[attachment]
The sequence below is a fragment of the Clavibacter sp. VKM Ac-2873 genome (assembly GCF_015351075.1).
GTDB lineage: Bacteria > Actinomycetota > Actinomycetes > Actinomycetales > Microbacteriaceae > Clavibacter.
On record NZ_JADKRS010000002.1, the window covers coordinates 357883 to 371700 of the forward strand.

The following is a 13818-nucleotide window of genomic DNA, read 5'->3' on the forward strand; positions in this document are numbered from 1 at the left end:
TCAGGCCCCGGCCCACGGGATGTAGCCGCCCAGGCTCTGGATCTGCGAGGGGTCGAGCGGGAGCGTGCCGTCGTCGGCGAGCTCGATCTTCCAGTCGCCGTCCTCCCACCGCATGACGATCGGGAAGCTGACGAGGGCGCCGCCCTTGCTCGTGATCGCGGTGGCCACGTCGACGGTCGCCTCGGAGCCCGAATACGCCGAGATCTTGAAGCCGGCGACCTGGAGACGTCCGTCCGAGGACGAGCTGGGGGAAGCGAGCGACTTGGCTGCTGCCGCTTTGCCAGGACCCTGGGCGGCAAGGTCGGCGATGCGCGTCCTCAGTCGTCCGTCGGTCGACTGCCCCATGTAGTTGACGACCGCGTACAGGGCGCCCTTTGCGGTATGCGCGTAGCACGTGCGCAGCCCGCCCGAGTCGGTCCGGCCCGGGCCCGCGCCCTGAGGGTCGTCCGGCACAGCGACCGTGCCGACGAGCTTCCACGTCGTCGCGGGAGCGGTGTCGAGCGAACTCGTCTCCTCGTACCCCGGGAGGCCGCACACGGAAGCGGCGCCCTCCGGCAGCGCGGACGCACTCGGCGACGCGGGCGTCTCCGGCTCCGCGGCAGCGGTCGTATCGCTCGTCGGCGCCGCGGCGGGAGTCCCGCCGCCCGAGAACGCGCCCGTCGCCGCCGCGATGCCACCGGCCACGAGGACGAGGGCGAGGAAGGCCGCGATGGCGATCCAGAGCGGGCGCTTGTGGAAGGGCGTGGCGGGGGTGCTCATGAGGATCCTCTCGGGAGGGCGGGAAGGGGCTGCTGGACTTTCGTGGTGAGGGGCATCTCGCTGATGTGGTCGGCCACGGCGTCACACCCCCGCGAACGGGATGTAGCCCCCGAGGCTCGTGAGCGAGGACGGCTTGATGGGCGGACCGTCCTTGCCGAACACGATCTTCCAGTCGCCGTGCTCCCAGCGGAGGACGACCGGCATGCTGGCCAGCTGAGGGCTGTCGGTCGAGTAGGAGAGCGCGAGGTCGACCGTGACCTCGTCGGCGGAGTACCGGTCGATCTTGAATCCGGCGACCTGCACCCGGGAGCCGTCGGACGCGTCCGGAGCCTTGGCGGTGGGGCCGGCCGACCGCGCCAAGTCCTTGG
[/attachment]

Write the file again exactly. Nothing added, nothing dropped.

The sequence below is a fragment of the Clavibacter sp. VKM Ac-2873 genome (assembly GCF_015351075.1).
GTDB lineage: Bacteria > Actinomycetota > Actinomycetes > Actinomycetales > Microbacteriaceae > Clavibacter.
On record NZ_JADKRS010000002.1, the window covers coordinates 357883 to 371700 of the forward strand.

The following is a 13818-nucleotide window of genomic DNA, read 5'->3' on the forward strand; positions in this document are numbered from 1 at the left end:
TCAGGCCCCGGCCCACGGGATGTAGCCGCCCAGGCTCTGGATCTGCGAGGGGTCGAGCGGGAGCGTGCCGTCGTCGGCGAGCTCGATCTTCCAGTCGCCGTCCTCCCACCGCATGACGATCGGGAAGCTGACGAGGGCGCCGCCCTTGCTCGTGATCGCGGTGGCCACGTCGACGGTCGCCTCGGAGCCCGAATACGCCGAGATCTTGAAGCCGGCGACCTGGAGACGTCCGTCCGAGGACGAGCTGGGGGAAGCGAGCGACTTGGCTGCTGCCGCTTTGCCAGGACCCTGGGCGGCAAGGTCGGCGATGCGCGTCCTCAGTCGTCCGTCGGTCGACTGCCCCATGTAGTTGACGACCGCGTACAGGGCGCCCTTTGCGGTATGCGCGTAGCACGTGCGCAGCCCGCCCGAGTCGGTCCGGCCCGGGCCCGCGCCCTGAGGGTCGTCCGGCACAGCGACCGTGCCGACGAGCTTCCACGTCGTCGCGGGAGCGGTGTCGAGCGAACTCGTCTCCTCGTACCCCGGGAGGCCGCACACGGAAGCGGCGCCCTCCGGCAGCGCGGACGCACTCGGCGACGCGGGCGTCTCCGGCTCCGCGGCAGCGGTCGTATCGCTCGTCGGCGCCGCGGCGGGAGTCCCGCCGCCCGAGAACGCGCCCGTCGCCGCCGCGATGCCACCGGCCACGAGGACGAGGGCGAGGAAGGCCGCGATGGCGATCCAGAGCGGGCGCTTGTGGAAGGGCGTGGCGGGGGTGCTCATGAGGATCCTCTCGGGAGGGCGGGAAGGGGCTGCTGGACTTTCGTGGTGAGGGGCATCTCGCTGATGTGGTCGGCCACGGCGTCACACCCCCGCGAACGGGATGTAGCCCCCGAGGCTCGTGAGCGAGGACGGCTTGATGGGCGGACCGTCCTTGCCGAACACGATCTTCCAGTCGCCGTGCTCCCAGCGGAGGACGACCGGCATGCTGGCCAGCTGAGGGCTGTCGGTCGAGTAGGAGAGCGCGAGGTCGACCGTGACCTCGTCGGCGGAGTACCGGTCGATCTTGAATCCGGCGACCTGCACCCGGGAGCCGTCGGACGCGTCCGGAGCCTTGGCGGTGGGGCCGGCCGACCGCGCCAAGTCCTTGG